Happy Corpses

Recently, I had an open position in the Accounting Department and had difficulty filling it with a qualified candidate. It was the pandemic, everyone wanted to work at home. This job required you to be in the office. As a result, the job advertisements did not attract many candidates, especially the young ones, my target audience. They all wanted to be “influencers,” communicate on their cell phones, and never appear behind a desk.

So, I had to lower my standards. I usually looked for applicants who had an accounting background and my job ads stated “prior hotel experience a plus.” My new ads said, “willing to train.” That is how I ended up with Bob whose last job was as a mortician.

Bob did look like a bob. He was lanky with a mop of red hair and I could picture him bobbing behind the file cabinets. When we sat down for the interview, I told him I had never met an undertaker before and was bemused. “I get that all the time,” he said. “After all, you only die once, so it’s not like I am someone you need in a hurry.”

I inquired about his work and he pulled out a brochure and showed me the various packages available. There were the “Happy Endings” and “Happy Ever After” followed by “Happy Trails.” Everything was Happy. I started to become suspicious of Bob. I feared he was a salesman who sneaked into my schedule to sell me a final resting place.

The prior day, a clever photocopier salesman, whom I had been avoiding had applied for the job and I was forced to interview him. Instead of talking about debits and credits, the discussion was on copies per minute and paper jams. So, naturally, I hesitated when Bob showed me pictures of the recently deceased.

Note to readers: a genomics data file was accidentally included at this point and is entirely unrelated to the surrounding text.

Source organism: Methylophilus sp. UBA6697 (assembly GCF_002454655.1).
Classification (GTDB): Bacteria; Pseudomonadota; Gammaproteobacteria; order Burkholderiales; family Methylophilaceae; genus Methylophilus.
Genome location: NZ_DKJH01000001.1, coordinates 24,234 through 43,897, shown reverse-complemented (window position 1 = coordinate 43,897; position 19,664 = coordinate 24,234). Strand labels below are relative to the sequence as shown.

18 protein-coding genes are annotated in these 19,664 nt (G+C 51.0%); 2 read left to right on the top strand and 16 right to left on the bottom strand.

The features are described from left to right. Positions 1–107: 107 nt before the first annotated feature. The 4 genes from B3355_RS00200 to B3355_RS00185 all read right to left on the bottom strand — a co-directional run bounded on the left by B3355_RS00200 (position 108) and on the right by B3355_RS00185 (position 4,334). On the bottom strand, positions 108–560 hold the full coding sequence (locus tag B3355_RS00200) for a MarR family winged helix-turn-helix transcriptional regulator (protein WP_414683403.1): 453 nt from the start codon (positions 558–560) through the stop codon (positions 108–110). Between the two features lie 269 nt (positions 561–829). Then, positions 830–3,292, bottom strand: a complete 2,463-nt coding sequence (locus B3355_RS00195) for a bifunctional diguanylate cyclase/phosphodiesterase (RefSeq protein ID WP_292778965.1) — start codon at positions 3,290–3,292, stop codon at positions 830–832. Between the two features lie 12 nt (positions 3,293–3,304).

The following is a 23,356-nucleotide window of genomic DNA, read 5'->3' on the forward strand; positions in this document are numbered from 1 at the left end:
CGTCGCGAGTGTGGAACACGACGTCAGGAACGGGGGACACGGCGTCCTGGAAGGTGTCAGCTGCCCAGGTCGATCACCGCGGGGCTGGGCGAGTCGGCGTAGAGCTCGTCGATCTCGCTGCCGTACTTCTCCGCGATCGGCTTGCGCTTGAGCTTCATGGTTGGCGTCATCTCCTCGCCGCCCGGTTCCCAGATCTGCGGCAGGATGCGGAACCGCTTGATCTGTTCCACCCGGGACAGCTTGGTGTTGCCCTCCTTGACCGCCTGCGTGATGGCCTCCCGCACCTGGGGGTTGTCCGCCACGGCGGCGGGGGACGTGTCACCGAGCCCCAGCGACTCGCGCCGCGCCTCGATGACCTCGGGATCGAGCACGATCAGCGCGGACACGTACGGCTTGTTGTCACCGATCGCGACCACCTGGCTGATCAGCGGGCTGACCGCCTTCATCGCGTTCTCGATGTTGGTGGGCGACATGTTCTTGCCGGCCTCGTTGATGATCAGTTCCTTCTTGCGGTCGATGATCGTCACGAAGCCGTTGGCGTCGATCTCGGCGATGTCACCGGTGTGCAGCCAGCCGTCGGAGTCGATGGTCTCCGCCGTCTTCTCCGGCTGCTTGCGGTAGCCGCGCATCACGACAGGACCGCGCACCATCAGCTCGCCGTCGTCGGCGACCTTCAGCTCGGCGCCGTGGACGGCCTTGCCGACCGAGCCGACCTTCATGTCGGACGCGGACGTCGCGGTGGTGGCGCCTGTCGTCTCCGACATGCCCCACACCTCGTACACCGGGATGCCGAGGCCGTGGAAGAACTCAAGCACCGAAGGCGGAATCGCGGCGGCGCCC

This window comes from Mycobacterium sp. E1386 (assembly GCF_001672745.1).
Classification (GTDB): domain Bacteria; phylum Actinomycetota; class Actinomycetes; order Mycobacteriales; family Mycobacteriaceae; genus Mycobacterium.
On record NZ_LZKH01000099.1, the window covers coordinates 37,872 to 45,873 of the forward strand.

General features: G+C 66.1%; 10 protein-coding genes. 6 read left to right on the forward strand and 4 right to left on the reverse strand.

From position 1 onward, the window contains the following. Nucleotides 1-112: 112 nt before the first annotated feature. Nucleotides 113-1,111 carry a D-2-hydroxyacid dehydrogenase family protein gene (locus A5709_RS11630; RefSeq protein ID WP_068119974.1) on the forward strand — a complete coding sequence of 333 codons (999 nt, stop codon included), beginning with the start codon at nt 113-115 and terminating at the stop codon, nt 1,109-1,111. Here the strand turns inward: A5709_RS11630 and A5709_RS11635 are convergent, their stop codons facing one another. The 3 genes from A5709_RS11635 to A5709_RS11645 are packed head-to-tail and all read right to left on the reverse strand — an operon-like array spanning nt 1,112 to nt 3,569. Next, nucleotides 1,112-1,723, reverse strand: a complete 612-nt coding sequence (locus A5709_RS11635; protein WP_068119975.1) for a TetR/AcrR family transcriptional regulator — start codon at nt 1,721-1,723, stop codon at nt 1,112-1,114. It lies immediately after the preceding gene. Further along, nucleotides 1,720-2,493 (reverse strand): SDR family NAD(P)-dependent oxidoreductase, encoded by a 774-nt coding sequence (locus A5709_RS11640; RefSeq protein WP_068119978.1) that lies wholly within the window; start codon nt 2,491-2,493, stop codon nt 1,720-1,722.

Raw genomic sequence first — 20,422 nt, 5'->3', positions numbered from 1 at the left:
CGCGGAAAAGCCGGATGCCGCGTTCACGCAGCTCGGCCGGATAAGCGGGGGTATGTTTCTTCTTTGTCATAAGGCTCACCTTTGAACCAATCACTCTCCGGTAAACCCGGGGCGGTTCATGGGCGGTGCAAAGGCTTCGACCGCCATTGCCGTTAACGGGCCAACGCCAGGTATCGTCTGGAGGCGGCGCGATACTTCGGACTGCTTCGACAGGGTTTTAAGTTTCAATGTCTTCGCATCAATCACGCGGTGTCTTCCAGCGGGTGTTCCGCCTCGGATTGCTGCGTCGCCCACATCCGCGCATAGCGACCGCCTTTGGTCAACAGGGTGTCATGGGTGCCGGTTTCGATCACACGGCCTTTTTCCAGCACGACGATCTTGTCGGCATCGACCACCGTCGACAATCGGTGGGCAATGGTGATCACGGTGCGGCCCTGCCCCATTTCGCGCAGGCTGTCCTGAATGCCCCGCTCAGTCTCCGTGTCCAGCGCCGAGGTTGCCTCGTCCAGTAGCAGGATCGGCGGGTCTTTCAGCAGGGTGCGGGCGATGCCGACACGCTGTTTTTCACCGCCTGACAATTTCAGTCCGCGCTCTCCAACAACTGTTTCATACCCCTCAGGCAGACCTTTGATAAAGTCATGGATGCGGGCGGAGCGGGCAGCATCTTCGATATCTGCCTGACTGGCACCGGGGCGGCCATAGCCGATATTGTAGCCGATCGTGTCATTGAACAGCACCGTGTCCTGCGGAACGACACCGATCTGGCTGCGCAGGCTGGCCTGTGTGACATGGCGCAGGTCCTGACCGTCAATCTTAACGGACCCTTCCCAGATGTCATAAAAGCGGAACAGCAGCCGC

I never realized that there is a whole industry centered on the dearly departed. They even have their own make-up line. But Bob being a creative type had taken it a few steps further. He saw that many corpses looked forlorn, the older ones had sunken cheeks due to missing denticulation. Bob had helped brighten up the viewings by inserting a complete set of dentures. He parted their lips a bit, and it appeared they were smiling. He opened one eye and popped in a fake eyeball and pinched the other one shut. The effect was a wink by the dead person. And instead of the hands resting limply one on top of the other, he had pushed the thumbs upwards.

“Did this get you fired?’ I inquired.

“No,” he said. One day, they had back-to-back funerals. Mr. O’Malley and Mrs. Chong. The O’Malley’s had to wait for the Chong funeral to finish. It was a closed casket and Mrs. Chong was cremated. The Irish had brought along their fiddles, pipes, and harps together with their whiskey as it was a tradition to send off your loved one with a bawdy song and a wee tipple. 

When it was their time to view the body, the priest opened the casket and asked the congregation to pay their last respects. The O’Malley’s were surprised to see Constance Cong smiling, winking at them, and giving them two thumbs up.

“What happened next?” I asked.

“I dunno,” replied Bob. “I was not there to find out.”

Well, at least the guy was honest. That’s a good trait to have. And like us accountants, morticians share some similar qualities. Melancholy. So, we hired Bob.

That was a fatal error. He brought his enhancement skills to the financials. All the red numbers turned black. The bosses loved Bob. They promoted the guy. Now, I am the one looking for a job.

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